The Mexican Federal Congress has passed a few days ago Constitutional amendments that pave the way for a complete overhaul of the legal framework governing the energy sector in Mexico. The amendments have also been approved by the majority of the Legislatures of the 32 States into which Mexico is divided. Though mostly hailed for finally allowing private sector participation in hydrocarbon upstream activities, the amendment also deregulates downstream activities and allows participation in power generation and supply.
Pursuant to the new proposed energy constitutional framework, the Mexican State will continue to hold a monopoly of exploration and extraction activities, and all hydrocarbons in the subsoil shall continue to be originally owned by the nation. However, the State may enter into several types of contracts, such as production sharing, profit sharing, licenses and other types of service arrangements for private parties to perform E&P activities on account of the State. In the electricity field, private parties will be able to participate as generators. Transmission and distribution will still be controlled by the State through an entity other than the Federal Electricity Commission (CFE).
Pemex and the CFE will be converted into state productive companies (as opposed to its current status as decentralized government entities) and will be vested with sufficient autonomy to act as an independent operation (budgetary and operational independence). Among the most important features for the new Pemex and CFE (and other state productive companies that may be created), is the fact that compensation to employees will no longer be limited per constitutional restrictions to an amount not to exceed the President’s salary. Thus, employees will now be paid competitive salaries and bonuses, a feature that will allow Pemex and CFE to retain talent and where productivity is fostered and recognized. Further, Pemex and CFE employees will be subject to more flexible rules in terms of administrative flexibility, and the entities will be subject to more efficient procurement standards. These changes are designed to allow Pemex and CFE to compete with other companies to secure contracts from the State and to sell power in the wholesale market.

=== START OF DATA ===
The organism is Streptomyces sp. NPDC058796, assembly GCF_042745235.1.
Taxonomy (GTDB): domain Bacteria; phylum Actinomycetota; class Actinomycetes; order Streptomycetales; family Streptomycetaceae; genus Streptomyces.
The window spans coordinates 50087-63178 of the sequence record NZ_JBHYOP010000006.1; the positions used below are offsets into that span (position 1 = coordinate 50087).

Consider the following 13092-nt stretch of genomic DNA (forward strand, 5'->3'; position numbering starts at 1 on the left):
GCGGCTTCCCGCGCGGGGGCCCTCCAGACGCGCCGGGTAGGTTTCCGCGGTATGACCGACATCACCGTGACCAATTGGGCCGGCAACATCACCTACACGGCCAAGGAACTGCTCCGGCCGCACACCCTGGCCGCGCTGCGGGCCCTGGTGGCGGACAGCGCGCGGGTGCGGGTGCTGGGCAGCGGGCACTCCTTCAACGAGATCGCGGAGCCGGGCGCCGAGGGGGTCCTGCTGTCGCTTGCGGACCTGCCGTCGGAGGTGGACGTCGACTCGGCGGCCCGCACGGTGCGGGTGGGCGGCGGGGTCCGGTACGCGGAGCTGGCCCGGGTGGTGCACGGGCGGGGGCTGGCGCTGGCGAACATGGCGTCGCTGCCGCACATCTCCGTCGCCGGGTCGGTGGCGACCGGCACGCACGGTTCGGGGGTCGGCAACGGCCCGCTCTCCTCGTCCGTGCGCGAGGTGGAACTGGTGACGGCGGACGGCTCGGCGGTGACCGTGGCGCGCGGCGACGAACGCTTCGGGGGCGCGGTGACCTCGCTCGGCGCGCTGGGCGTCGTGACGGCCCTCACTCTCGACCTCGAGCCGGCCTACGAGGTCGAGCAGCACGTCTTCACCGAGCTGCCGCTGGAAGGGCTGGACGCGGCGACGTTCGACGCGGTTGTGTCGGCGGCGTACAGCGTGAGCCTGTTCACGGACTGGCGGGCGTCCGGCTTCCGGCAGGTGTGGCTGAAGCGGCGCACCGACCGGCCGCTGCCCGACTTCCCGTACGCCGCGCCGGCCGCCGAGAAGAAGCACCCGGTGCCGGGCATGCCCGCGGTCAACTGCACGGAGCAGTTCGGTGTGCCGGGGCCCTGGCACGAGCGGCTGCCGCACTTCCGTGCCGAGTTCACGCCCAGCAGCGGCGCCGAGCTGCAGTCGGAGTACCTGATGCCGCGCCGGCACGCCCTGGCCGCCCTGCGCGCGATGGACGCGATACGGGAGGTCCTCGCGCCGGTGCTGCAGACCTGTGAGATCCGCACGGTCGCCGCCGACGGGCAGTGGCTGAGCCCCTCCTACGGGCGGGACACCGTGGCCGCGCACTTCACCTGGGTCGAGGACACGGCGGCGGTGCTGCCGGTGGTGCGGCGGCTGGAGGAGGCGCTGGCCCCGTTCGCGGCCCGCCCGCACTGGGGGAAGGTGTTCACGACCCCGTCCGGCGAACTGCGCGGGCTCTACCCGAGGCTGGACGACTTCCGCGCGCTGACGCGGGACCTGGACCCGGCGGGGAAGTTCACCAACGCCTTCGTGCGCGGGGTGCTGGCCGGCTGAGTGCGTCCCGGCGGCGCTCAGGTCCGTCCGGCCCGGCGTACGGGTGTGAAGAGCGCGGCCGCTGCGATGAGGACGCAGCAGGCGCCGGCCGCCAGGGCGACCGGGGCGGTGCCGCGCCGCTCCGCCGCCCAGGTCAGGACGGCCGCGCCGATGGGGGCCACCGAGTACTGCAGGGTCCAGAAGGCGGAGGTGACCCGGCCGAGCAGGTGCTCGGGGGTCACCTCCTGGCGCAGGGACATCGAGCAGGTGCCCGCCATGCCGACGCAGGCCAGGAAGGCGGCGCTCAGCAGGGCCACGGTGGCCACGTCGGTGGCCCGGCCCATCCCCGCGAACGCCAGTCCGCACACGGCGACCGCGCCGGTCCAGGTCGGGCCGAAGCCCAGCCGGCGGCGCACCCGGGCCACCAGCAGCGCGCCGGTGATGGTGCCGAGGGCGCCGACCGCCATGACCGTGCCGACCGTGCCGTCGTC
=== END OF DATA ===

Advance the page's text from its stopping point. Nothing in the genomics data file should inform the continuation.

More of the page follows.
In the hydrocarbon area, both international oil companies and services companies will be able to enter into different types of contracts with the State in order to perform E&P activities for the State, to wit: (i) services; (ii) profit sharing; (iii) production sharing; and (iv) licenses (whereby contractor will be entitled to purchase from the State the corresponding produced oil). However, none of these agreements will grant contractors any ownership rights over production, and booking of benefits under the contracts will be permitted, as long as it is clearly stated that contractors have no rights over reserves.
Articles that are transitory in nature to the Constitutional amendment require the passing of full implementation laws within the year following the date when the amendment becomes effective, though the most substantial part of implementation laws must be passed within the initial four months.
The reform puts an end to 75 years of State monopoly in the sector and opens the door for private participation in what has been called by the press as the “mother of all Mexican reforms”. This is no overstatement and we shall be keeping a close eye on further developments to allow our clients to be fully informed of the steps in this complete new era for the energy sector in Mexico.